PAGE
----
Expat caddies can only take jobs that pay in cash, and employers and landlords are known to take advantage of suspected visa dodgers. Those toiling in the shadows are also prime targets for local criminals. Vannucci told me that enforcement agents will often search the phones of those suspected of misusing a tourist visa. As a result, phones are often switched out and contacts lost or deleted. Disappearing from the grid helps avoid detection, but it also comes with the cost of not having legal identification, access to medical care or the ability to use many forms of transportation.
For foreign golfers playing at U.S. colleges, graduation day usually starts the clock in a race against time and the odds. They can’t enter professional events without an appropriate visa. But they often can’t get approved for a visa without the proof of employment that a tour card provides. Options are even more limited for female players. With so few women’s professional events in South America, there just aren’t many ways to build up status and world ranking points. Without status, there’s no approval to work as a tour pro. So, some make the choice to remain in the States after their student visas expire.
I met a young woman in this situation last fall. I promised to keep her identity private because she was in the U.S. illegally. “Alexa” was assigned as my caddie at a U.S. resort. Her name sounded familiar, and within a few holes of conversation I remembered that she’d won a major junior tournament, which led to a spot at a strong college-golf program. She’d done well in her four years, but a subpar week at Q-School left her with no status for the upcoming year. Alexa was caddying for me because a college teammate was letting her borrow a spare bed that week. She asked if I knew anything about a few Florida clubs she’d heard might be willing to take on a young female caddie. The $100 I was going to pay her at the end of the round, along with the money on her loop the following day, was going toward the gas to get her there. She had another friend who thought there was a spot in one of the many caddie condos that pop up in the winter near clubs in Florida—apartments that are often shared four to a room, rent payable to the organizer weekly or even daily. Alexa didn’t know what she was going to do about a place to practice. That would have to wait until she’d firmed up a job and place to stay. It didn’t seem like a great plan to me, but I didn’t say anything. She grew up in an Argentine village that has 500 people and zero golf courses. Her talent and effort had pulled her to within one good week of achieving her dream. The last time I saw her was in the parking lot at the end of that day. I hope her time comes soon.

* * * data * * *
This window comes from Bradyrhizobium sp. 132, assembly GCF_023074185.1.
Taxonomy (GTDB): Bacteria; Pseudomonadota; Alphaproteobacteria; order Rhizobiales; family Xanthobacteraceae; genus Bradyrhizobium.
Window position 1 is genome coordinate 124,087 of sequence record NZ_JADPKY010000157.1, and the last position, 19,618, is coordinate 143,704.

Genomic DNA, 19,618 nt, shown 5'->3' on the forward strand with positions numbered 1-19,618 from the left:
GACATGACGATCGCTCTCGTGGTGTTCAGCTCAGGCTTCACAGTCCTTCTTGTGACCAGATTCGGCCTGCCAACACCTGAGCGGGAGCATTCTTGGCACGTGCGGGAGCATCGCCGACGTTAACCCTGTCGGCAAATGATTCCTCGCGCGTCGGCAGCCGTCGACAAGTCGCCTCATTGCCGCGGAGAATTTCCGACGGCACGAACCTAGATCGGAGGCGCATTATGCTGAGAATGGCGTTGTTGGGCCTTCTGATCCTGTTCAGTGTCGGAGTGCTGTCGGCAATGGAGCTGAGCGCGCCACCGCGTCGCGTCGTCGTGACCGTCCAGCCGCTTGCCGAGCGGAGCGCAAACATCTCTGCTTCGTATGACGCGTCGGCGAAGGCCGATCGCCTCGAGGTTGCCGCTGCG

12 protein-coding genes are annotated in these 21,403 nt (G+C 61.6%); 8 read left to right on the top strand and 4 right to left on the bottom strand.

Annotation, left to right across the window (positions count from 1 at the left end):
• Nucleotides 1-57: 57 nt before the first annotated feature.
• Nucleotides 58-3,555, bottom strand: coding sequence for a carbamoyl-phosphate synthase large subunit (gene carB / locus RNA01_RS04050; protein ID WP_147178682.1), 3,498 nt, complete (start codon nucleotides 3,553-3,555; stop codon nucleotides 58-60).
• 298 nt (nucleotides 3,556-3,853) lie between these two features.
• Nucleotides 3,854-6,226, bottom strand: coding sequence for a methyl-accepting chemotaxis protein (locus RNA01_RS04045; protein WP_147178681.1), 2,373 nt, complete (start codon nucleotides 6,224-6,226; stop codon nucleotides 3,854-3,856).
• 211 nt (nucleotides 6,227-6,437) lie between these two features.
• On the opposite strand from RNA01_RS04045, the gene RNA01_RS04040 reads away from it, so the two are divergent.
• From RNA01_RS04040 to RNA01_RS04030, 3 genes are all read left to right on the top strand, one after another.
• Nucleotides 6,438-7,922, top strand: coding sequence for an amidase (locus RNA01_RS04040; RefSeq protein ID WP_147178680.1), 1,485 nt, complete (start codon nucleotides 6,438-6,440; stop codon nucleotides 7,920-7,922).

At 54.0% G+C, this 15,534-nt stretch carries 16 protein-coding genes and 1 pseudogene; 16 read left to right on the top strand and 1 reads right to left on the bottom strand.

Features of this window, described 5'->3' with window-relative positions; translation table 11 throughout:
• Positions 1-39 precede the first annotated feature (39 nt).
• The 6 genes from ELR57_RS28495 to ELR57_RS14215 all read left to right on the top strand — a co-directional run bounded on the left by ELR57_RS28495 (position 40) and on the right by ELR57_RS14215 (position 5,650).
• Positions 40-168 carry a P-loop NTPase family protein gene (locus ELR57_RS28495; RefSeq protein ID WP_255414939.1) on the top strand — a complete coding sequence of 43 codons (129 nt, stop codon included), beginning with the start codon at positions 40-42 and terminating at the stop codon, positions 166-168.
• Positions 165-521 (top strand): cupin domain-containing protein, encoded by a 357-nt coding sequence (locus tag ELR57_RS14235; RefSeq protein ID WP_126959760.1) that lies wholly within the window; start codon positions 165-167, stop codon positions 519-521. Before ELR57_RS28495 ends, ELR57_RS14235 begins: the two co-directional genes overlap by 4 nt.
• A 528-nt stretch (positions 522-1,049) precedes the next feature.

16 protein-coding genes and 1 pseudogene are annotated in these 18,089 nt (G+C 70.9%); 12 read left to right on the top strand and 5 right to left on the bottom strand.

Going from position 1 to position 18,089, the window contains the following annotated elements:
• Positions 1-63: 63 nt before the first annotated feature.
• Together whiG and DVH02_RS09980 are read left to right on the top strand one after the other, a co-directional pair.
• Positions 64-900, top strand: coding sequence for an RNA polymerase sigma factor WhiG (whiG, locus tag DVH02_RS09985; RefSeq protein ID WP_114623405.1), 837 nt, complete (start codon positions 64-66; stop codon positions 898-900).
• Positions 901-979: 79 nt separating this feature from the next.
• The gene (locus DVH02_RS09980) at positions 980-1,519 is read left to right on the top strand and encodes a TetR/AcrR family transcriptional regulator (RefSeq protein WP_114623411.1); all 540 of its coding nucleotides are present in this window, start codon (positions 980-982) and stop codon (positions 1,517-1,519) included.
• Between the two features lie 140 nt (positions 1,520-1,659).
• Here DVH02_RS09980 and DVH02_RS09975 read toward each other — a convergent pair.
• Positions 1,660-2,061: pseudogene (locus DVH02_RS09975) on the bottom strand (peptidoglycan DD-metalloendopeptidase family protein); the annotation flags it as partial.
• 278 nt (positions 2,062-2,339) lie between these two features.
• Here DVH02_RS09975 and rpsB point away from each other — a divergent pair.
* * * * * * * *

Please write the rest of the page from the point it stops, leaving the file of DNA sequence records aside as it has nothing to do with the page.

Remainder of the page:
María Cabanillas just may be the future of Argentine women’s golf
My time in Córdoba ends with breakfast inside its busy clubhouse with Martina Gavier, who runs the AAG’s youth development program there. She gives me a preview of the next wave of Argentine golfers and a rundown of how she’s trying to find opportunities for the four or five who are ready to play for American colleges. Gavier would know: She played for Wright State and then a couple years on the Symetra Tour before returning home. When I ask about the challenges of her job, Martina mentions the scarcity of technology. Today’s college coaches want data. That’s hard to provide in a country with only a handful of TrackMans. Like a balky putter, there are no easy fixes to what ails Argentine golf.